Making climate change a presidential campaign story is harder than it looks – though a lot of journalists tried to do so at the National Press Club April 11. There was no contest. That was the story.
The world’s green technology labs are bubbling with brave new ideas that aim to help invent our way out of climate change disaster. Spraying sulfur particles in the sky. Creating artificial trees. High-voltage batteries engineered by viruses. Tidal and geothermal plants. Generators in the jet stream to harness the wind.
Presidential Democratic candidates and Senators Barack Obama of Illinois and Hillary Clinton of New York, and Republican candidate John McCain of Arizona haven’t had to do much bobbing and weaving to avoid tough questions about their positions on climate change and the environment during their long primary campaigns.
Ink-in-the-veins journalism types – or is it anachronisms? – may shed a well-deserved tear in reading liberal City University of New York journalism professor Eric Alterman’s “Out of Print: The death and life of the American newspaper” in the March 31, 2008, issue of The New Yorker.
Measuring Earth’s temperature is no easy task. Four different groups produce temperature records that attempt to compile a single global mean surface temperature: NASA’s GISStemp, the Hadley Center’s HadCRU, Remote Sensing Systems’ RSS, and the University of Alabama, Huntsville’s UAH.
A new report from the National Research Council (NRC) warns that the nation’s transportation system – roads, ports, railroads, and airports – all stand to suffer substantial damage or destruction as a result of climate change. Increased rain, more intense storms, ground thawing in Alaska, and rising sea level all are expected to take their […]
Search climate change news most days and you’ll likely find few references to public health impacts. So it comes as no surprise that the American public – apparently unlike the public in Western Europe and other industrialized countries – by and large perceives climate change as affecting nature, but not so much their families, health, […]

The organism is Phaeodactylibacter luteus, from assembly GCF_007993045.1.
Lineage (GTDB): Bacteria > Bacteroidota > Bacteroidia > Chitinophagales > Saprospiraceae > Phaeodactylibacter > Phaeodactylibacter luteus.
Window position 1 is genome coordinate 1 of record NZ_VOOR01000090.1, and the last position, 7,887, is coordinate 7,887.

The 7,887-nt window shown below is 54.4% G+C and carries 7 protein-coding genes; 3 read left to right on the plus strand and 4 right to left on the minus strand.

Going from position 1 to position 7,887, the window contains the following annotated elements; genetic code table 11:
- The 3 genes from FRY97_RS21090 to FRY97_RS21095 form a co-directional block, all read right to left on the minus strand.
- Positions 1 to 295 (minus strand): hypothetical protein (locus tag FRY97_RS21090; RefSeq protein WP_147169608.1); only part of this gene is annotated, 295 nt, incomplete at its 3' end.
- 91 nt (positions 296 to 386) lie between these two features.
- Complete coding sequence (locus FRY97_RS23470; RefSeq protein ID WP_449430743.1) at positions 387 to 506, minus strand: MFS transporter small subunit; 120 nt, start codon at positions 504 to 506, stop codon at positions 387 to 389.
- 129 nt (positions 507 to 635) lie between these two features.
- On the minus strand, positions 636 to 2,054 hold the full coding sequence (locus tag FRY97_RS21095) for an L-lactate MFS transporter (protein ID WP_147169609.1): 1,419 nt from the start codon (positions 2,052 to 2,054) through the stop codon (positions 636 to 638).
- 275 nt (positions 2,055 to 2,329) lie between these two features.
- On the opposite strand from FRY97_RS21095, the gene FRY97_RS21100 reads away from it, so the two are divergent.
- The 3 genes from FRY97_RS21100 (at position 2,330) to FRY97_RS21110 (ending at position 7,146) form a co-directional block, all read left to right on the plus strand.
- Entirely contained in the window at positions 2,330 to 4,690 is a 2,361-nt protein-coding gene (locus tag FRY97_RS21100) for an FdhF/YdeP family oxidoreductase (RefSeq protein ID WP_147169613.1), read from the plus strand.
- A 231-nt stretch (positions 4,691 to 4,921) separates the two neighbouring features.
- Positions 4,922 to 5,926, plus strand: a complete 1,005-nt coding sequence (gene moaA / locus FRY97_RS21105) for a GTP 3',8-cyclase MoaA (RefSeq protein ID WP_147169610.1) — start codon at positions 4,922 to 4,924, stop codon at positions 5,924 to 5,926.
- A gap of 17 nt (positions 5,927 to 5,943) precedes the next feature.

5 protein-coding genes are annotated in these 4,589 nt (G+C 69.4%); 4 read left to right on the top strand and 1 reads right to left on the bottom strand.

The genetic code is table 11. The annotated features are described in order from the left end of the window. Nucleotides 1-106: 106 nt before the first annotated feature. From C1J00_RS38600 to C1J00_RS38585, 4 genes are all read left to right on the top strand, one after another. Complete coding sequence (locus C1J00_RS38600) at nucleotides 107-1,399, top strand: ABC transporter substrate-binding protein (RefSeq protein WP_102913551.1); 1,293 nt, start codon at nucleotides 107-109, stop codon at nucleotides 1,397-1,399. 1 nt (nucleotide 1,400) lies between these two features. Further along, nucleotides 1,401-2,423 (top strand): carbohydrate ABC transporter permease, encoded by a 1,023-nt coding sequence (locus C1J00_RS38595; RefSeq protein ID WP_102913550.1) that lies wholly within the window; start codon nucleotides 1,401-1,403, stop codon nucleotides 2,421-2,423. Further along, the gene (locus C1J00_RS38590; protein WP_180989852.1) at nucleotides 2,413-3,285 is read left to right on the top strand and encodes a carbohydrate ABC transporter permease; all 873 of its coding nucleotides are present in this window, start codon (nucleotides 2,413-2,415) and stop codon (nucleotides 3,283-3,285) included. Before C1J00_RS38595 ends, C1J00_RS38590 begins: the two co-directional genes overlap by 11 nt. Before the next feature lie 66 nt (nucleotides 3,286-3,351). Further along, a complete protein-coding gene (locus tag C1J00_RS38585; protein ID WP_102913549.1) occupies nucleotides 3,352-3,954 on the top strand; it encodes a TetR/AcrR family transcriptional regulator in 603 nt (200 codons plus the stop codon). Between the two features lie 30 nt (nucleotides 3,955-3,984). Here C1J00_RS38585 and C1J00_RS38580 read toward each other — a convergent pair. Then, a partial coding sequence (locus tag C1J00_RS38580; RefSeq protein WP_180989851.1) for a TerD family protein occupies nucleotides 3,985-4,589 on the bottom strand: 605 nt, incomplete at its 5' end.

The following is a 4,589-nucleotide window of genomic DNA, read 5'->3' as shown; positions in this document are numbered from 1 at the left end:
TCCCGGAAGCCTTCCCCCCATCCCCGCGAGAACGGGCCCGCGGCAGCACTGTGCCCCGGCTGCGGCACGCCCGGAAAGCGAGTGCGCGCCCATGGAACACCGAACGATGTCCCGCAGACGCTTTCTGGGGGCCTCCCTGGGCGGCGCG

Cogito, ergo sum. Or Je pense, donc je suis. Enough of the Latin and French. Let’s stick to English. I think, therefore I am. We can thank Rene Descartes for giving us that critical element of Western philosophy. But for our purposes in The Yale Forum, let’s paraphrase it to read: “I report, therefore I […]
Climate change news researcher and academic Max Boykoff writes in a recent Nature Reports Climate Change “Commentary” that despite recent evidence that coverage of climate change is improving, “all too often, media reports conflate the vast and varied terrain of climate science and policy as a unified image.”
A respected social scientist, Baruch Fischhoff of Carnegie Mellon University, sees his discipline having to play an increasingly critical role in the climate change arena if citizens are to become fully engaged and involved in the issue.
Facing continued political stalemate in Washington, D.C., over federal climate change regulations, at least 800 mayors of cities large and small over the past three years have signed pledges to drastically reduce their carbon emissions.
We have decades and decades invested in doing things based on old rules. Now, the rules have changed, and newsrooms need to change as well. We need new attitudes and new cultures. This will only happen if individual journalists put forward the effort to change their minds about what their jobs are and how they […]